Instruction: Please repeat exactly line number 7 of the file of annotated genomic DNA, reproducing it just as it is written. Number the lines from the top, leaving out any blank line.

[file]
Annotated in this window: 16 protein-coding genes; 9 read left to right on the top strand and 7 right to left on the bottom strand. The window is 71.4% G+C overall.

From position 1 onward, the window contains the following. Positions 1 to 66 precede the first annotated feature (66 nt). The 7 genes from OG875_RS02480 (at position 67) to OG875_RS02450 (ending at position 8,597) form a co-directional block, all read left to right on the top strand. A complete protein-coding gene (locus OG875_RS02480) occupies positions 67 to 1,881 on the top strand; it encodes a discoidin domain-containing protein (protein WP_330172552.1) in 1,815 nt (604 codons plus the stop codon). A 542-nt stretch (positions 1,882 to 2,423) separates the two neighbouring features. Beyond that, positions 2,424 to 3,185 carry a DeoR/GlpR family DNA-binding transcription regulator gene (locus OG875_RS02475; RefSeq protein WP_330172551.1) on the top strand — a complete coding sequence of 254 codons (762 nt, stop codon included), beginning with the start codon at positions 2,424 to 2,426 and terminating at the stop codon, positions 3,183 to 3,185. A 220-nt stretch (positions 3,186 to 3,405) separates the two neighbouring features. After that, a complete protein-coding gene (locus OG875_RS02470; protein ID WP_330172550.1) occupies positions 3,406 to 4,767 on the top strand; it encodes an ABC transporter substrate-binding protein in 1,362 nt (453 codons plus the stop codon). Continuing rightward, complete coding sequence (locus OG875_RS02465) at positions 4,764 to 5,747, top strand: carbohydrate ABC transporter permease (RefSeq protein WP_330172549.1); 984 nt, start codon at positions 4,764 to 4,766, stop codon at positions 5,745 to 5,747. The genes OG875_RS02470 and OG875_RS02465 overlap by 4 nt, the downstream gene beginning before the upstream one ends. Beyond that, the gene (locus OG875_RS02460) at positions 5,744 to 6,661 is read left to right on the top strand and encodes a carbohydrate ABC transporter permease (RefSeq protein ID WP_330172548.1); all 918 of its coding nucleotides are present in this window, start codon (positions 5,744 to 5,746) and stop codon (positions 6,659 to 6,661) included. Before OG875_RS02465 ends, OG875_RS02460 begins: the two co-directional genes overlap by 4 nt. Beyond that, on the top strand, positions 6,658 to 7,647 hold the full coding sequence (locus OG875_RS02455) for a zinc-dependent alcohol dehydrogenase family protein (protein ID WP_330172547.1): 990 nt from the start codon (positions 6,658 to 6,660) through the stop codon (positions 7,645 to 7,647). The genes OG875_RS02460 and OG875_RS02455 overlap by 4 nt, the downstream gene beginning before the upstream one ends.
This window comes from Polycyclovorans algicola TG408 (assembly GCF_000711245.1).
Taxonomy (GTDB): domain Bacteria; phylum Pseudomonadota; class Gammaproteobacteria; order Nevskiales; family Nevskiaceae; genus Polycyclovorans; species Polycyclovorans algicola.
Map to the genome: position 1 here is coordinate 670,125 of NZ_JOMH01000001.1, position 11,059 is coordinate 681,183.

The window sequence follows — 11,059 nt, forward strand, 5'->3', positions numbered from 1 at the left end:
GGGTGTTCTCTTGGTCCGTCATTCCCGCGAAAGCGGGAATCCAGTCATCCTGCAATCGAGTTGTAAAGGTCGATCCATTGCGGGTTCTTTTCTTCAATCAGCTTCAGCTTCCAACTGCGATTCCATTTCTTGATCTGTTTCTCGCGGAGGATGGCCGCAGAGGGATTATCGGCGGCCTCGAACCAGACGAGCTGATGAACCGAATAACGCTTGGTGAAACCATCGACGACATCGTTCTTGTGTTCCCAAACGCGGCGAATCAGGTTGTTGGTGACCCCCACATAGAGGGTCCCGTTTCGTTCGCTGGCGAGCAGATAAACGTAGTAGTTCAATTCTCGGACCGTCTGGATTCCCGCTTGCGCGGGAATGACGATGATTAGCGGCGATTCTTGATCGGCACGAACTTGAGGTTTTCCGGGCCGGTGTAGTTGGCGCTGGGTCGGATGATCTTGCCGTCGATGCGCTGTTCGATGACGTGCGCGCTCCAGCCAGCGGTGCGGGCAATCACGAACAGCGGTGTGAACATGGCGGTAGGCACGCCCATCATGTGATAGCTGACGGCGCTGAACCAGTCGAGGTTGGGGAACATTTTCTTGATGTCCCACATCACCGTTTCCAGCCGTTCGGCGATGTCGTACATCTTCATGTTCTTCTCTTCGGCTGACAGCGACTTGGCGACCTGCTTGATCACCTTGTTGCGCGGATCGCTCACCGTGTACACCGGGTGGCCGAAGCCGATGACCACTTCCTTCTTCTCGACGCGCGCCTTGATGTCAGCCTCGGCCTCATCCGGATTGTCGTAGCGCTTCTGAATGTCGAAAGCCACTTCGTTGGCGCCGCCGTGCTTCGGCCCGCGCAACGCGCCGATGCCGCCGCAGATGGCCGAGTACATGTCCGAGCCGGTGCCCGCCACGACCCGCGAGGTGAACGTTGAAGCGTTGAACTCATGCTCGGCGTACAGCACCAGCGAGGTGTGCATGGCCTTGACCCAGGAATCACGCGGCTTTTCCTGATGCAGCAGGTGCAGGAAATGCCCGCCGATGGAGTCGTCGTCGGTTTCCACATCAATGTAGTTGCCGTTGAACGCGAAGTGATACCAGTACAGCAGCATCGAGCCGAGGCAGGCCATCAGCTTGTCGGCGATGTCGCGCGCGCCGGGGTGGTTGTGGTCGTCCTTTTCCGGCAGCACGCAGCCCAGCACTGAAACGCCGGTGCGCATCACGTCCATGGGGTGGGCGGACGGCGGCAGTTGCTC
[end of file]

GGGTGTTCTCTTGGTCCGTCATTCCCGCGAAAGCGGGAATCCAGTCATCCTGCAATCGAGTTGTAAAGGTCGATCCATTGCGGGTTCTTTTCTTCAATCAGCTTCAGCTTCCAACTGCGATTCCATTTCTTGATCTGTTTCTCGCGGAGGATGGCCGCAGAGGGATTATCGGCGGCCTCGAACCAGACGAGCTGATGAACCGAATAACGCTTGGTGAAACCATCGACGACATCGTTCTTGTGTTCCCAAACGCGGCGAATCAGGTTGTTGGTGACCCCCACATAGAGGGTCCCGTTTCGTTCGCTGGCGAGCAGATAAACGTAGTAGTTCAATTCTCGGACCGTCTGGATTCCCGCTTGCGCGGGAATGACGATGATTAGCGGCGATTCTTGATCGGCACGAACTTGAGGTTTTCCGGGCCGGTGTAGTTGGCGCTGGGTCGGATGATCTTGCCGTCGATGCGCTGTTCGATGACGTGCGCGCTCCAGCCAGCGGTGCGGGCAATCACGAACAGCGGTGTGAACATGGCGGTAGGCACGCCCATCATGTGATAGCTGACGGCGCTGAACCAGTCGAGGTTGGGGAACATTTTCTTGATGTCCCACATCACCGTTTCCAGCCGTTCGGCGATGTCGTACATCTTCATGTTCTTCTCTTCGGCTGACAGCGACTTGGCGACCTGCTTGATCACCTTGTTGCGCGGATCGCTCACCGTGTACACCGGGTGGCCGAAGCCGATGACCACTTCCTTCTTCTCGACGCGCGCCTTGATGTCAGCCTCGGCCTCATCCGGATTGTCGTAGCGCTTCTGAATGTCGAAAGCCACTTCGTTGGCGCCGCCGTGCTTCGGCCCGCGCAACGCGCCGATGCCGCCGCAGATGGCCGAGTACATGTCCGAGCCGGTGCCCGCCACGACCCGCGAGGTGAACGTTGAAGCGTTGAACTCATGCTCGGCGTACAGCACCAGCGAGGTGTGCATGGCCTTGACCCAGGAATCACGCGGCTTTTCCTGATGCAGCAGGTGCAGGAAATGCCCGCCGATGGAGTCGTCGTCGGTTTCCACATCAATGTAGTTGCCGTTGAACGCGAAGTGATACCAGTACAGCAGCATCGAGCCGAGGCAGGCCATCAGCTTGTCGGCGATGTCGCGCGCGCCGGGGTGGTTGTGGTCGTCCTTTTCCGGCAGCACGCAGCCCAGCACTGAAACGCCGGTGCGCATCACGTCCATGGGGTGGGCGGACGGCGGCAGTTGCTC